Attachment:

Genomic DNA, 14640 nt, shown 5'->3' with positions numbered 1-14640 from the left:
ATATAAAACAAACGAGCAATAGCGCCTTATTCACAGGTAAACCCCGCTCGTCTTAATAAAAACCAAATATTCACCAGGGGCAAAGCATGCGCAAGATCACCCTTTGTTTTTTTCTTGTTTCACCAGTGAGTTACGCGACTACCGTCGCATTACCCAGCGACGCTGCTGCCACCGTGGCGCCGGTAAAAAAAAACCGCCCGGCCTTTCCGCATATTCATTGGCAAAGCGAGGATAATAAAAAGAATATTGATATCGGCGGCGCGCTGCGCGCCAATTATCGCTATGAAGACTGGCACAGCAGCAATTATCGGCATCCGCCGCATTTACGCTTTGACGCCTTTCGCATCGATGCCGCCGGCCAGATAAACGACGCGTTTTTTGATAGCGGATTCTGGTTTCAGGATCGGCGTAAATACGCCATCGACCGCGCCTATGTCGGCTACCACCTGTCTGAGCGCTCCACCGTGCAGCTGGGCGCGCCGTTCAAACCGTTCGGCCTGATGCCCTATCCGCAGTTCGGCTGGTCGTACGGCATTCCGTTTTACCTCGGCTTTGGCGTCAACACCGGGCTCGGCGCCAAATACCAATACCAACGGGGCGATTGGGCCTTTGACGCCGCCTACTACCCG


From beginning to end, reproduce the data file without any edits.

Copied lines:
Genomic DNA, 14640 nt, shown 5'->3' with positions numbered 1-14640 from the left:
ATATAAAACAAACGAGCAATAGCGCCTTATTCACAGGTAAACCCCGCTCGTCTTAATAAAAACCAAATATTCACCAGGGGCAAAGCATGCGCAAGATCACCCTTTGTTTTTTTCTTGTTTCACCAGTGAGTTACGCGACTACCGTCGCATTACCCAGCGACGCTGCTGCCACCGTGGCGCCGGTAAAAAAAAACCGCCCGGCCTTTCCGCATATTCATTGGCAAAGCGAGGATAATAAAAAGAATATTGATATCGGCGGCGCGCTGCGCGCCAATTATCGCTATGAAGACTGGCACAGCAGCAATTATCGGCATCCGCCGCATTTACGCTTTGACGCCTTTCGCATCGATGCCGCCGGCCAGATAAACGACGCGTTTTTTGATAGCGGATTCTGGTTTCAGGATCGGCGTAAATACGCCATCGACCGCGCCTATGTCGGCTACCACCTGTCTGAGCGCTCCACCGTGCAGCTGGGCGCGCCGTTCAAACCGTTCGGCCTGATGCCCTATCCGCAGTTCGGCTGGTCGTACGGCATTCCGTTTTACCTCGGCTTTGGCGTCAACACCGGGCTCGGCGCCAAATACCAATACCAACGGGGCGATTGGGCCTTTGACGCCGCCTACTACCCG